• “Before I was a WSFAB subscriber, when I heard the word ‘battery,’ I thought of depleted cell phones. Now? I get so amped that I can’t think straight. It’s actually a little scary.” – Dolores, 36
          • “OMG, batteries are so fun. Can I get one?” – Glenn, 7


I feel the same way, Glenn. The answer is… maybe! Let me explain.

Why would you want a battery in your home?

For most people, the main appeal of a residential battery is its ability to provide backup power. If you pair it with a rooftop solar array, you can even recharge the battery day after day during an extended blackout, so you’ll have power when the sun’s not shining.3 You don’t need me to explain why you’d want backup power during a blackout. But big batteries tend to be expensive – certainly pricier than equivalent diesel generators. Why go with the more expensive option?

Demand charges.

But before I explain what these are, let’s talk about power.

A “kilowatt” is a unit of instantaneous electric power. A lightning strike, for example, carries about 10 million kilowatts in a given moment.4 This isn’t a terribly useful metric for measuring your electricity consumption at home, though, since you (hopefully) never need nearly that much power at any particular instant. Instead, you draw far less power, but you draw at least some of it every second of every day. Therefore, you pay your electric utility by the “kilowatt hour” (kWh). A kilowatt hour is, you guessed it, a kilowatt of power exerted over the course of an hour.5 A kilowatt hour represents a volume of electricity consumed – you pay for kilowatt hours of electricity at home just like you pay for gallons of gas at the pump.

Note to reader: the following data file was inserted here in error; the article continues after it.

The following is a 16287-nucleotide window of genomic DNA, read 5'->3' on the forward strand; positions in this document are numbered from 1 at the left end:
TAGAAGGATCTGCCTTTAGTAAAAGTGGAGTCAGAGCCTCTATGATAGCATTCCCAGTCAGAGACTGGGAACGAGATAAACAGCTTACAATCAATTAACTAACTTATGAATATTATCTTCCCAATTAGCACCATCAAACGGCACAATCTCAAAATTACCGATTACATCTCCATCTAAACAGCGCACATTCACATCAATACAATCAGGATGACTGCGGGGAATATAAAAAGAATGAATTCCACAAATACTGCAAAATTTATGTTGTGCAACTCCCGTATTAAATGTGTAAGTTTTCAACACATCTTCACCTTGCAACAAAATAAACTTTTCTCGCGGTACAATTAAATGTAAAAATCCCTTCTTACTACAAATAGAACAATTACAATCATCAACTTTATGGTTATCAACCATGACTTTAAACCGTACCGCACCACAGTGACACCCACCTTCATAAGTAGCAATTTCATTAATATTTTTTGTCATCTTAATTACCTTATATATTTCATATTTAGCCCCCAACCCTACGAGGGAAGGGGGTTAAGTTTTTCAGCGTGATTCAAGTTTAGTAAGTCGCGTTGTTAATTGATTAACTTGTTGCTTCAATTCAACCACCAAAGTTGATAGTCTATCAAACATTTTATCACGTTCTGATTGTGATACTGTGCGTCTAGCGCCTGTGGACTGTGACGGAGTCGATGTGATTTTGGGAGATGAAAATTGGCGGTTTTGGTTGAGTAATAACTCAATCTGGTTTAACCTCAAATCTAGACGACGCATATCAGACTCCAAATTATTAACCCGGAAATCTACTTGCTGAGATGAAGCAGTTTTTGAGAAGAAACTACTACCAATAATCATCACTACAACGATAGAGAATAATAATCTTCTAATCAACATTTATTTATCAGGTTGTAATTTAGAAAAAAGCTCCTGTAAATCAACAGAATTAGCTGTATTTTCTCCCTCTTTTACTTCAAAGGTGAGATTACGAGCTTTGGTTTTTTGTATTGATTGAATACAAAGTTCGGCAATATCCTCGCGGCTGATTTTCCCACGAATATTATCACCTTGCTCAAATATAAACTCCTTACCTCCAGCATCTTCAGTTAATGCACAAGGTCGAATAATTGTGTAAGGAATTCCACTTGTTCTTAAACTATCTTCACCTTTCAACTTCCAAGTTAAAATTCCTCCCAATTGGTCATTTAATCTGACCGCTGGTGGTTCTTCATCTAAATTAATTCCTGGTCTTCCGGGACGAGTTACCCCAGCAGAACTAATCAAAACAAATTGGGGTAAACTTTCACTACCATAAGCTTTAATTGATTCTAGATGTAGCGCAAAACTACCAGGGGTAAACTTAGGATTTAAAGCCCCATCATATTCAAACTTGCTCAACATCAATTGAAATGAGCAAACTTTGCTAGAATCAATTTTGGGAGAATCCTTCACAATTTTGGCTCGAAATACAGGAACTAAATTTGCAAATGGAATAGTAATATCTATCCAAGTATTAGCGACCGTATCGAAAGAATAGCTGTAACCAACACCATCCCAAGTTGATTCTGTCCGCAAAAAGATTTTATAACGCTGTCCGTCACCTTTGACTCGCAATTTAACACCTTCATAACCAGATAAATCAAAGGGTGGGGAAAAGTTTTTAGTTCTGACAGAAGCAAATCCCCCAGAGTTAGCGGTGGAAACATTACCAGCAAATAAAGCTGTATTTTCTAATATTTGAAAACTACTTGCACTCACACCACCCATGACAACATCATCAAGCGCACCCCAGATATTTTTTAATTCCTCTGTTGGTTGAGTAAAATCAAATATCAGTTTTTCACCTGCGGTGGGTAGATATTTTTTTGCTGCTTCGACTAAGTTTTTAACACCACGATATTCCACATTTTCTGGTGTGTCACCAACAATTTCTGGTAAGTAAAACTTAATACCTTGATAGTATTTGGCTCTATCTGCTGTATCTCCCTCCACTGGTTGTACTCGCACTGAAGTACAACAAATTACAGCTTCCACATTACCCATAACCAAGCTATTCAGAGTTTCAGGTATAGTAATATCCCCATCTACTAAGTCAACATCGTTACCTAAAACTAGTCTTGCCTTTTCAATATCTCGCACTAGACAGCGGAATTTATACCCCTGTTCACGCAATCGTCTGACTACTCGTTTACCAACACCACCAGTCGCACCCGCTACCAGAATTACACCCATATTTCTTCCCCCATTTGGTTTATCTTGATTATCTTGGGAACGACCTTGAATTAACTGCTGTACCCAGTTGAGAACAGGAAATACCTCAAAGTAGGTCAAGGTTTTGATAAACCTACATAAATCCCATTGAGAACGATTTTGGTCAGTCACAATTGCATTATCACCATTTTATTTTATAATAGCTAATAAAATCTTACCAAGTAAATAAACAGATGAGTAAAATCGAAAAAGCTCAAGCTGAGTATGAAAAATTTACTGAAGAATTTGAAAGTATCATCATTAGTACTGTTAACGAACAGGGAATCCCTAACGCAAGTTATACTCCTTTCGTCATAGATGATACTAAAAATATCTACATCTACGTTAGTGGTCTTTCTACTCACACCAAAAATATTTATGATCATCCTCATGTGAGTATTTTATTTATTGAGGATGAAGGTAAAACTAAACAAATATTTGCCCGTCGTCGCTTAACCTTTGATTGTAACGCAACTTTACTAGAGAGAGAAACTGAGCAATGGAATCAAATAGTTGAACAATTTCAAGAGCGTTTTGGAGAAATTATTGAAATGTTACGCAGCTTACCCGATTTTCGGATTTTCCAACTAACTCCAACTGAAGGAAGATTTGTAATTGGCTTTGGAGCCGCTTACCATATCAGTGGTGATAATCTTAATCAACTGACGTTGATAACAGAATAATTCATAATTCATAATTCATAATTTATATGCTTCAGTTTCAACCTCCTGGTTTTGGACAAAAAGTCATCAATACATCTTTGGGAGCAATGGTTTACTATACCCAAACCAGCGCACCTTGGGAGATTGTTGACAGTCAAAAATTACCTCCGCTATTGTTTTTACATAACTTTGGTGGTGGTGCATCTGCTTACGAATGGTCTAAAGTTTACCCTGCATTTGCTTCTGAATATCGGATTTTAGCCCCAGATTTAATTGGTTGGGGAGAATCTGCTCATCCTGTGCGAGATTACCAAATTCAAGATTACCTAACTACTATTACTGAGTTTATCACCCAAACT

If you consume enough electricity, though, your utility will start billing you for kW in addition to kWh. Why? Because if you draw a lot of power in a split second – a “peak” in your consumption – they have to make sure they can provide all of that power instantaneously. If many customers peak at the same moment, the utility might need to rev up another power plant to provide enough power. To meet these needs, utilities bill their peakier customers “demand charges” by the kW. Every month, they bill each of these customers for their highest kW peak.